For some women with a rare condition that has left them with little hope of bearing children, news of the first ever uterus transplant in the U.S. has offered hope that they may be able to carry children of their own.The procedure was done on Wednesday as part of a study at Cleveland Clinic. Researchers and doctors specified that only women with Uterine Factor Infertility would be considered for the procedure. While this could include women who have had a hysterectomy, fibroids or scarring, the procedure has also given new hope to a group of women with the rare genetic syndrome called Mayer-Rokitansky-Küster-Hauser (MRKH).MRKH syndrome, which affects 1 in 4,500 newborn girls, is a disorder that affects the reproductive system and can cause the vagina and uterus to be underdeveloped or absent from birth, according to the National Institutes of health.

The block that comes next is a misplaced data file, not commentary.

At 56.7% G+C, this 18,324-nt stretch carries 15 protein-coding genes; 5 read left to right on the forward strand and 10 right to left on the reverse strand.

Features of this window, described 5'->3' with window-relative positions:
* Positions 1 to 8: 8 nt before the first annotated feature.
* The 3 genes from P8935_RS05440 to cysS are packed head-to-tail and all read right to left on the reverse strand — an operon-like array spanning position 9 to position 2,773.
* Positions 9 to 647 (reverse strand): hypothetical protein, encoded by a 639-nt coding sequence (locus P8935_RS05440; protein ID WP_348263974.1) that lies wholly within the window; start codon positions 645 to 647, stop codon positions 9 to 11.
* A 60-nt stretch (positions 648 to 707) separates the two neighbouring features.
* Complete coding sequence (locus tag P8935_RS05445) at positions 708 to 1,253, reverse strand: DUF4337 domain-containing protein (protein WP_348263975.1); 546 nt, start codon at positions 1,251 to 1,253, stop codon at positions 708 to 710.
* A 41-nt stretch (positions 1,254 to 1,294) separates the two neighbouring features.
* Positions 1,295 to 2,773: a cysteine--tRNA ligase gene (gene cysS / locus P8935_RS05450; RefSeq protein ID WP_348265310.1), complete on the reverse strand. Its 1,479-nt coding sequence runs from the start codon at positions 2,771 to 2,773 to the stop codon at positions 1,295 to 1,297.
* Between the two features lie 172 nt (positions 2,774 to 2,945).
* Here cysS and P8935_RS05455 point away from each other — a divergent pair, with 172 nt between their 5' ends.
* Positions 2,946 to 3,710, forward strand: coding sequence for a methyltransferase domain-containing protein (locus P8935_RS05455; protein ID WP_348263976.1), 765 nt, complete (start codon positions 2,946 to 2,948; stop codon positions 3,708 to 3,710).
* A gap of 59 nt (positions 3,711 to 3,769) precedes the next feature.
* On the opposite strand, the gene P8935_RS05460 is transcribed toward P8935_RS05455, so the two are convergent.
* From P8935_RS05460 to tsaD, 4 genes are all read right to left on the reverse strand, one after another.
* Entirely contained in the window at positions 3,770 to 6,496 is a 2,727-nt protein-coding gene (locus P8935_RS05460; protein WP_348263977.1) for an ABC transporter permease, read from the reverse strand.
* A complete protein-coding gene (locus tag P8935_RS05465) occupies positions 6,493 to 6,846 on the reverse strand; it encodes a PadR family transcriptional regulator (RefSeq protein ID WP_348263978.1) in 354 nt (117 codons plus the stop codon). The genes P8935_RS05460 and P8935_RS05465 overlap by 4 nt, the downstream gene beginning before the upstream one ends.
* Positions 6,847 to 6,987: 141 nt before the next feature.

Team of surgeons perform nation’s 1st #UterusTransplant during 9-hour surgery. More info https://t.co/bt0VjGLpFI pic.twitter.com/TmELpeYBWk— Cleveland Clinic (@ClevelandClinic) February 25, 2016
First Uterus Transplant in U.S. Bolsters Pregnancy Hopes of Many - The New York Times
Surgeons at the Cleveland Clinic have performed the first uterus transplant in the United States, the clinic announced Thursday.The operation, which took nine hours, was performed Wednesday, using a uterus from a deceased organ donor.The recipient, 26, is not being identified to protect her privacy. A statement from the clinic said that she was in stable condition Thursday afternoon.
The procedure’s purpose is to enable women born without a uterus, or who had theirs removed, to become pregnant and give birth. The patient will have to wait a year before trying to become pregnant, letting her heal and giving doctors time to adjust the doses of medication she needs to prevent organ rejection.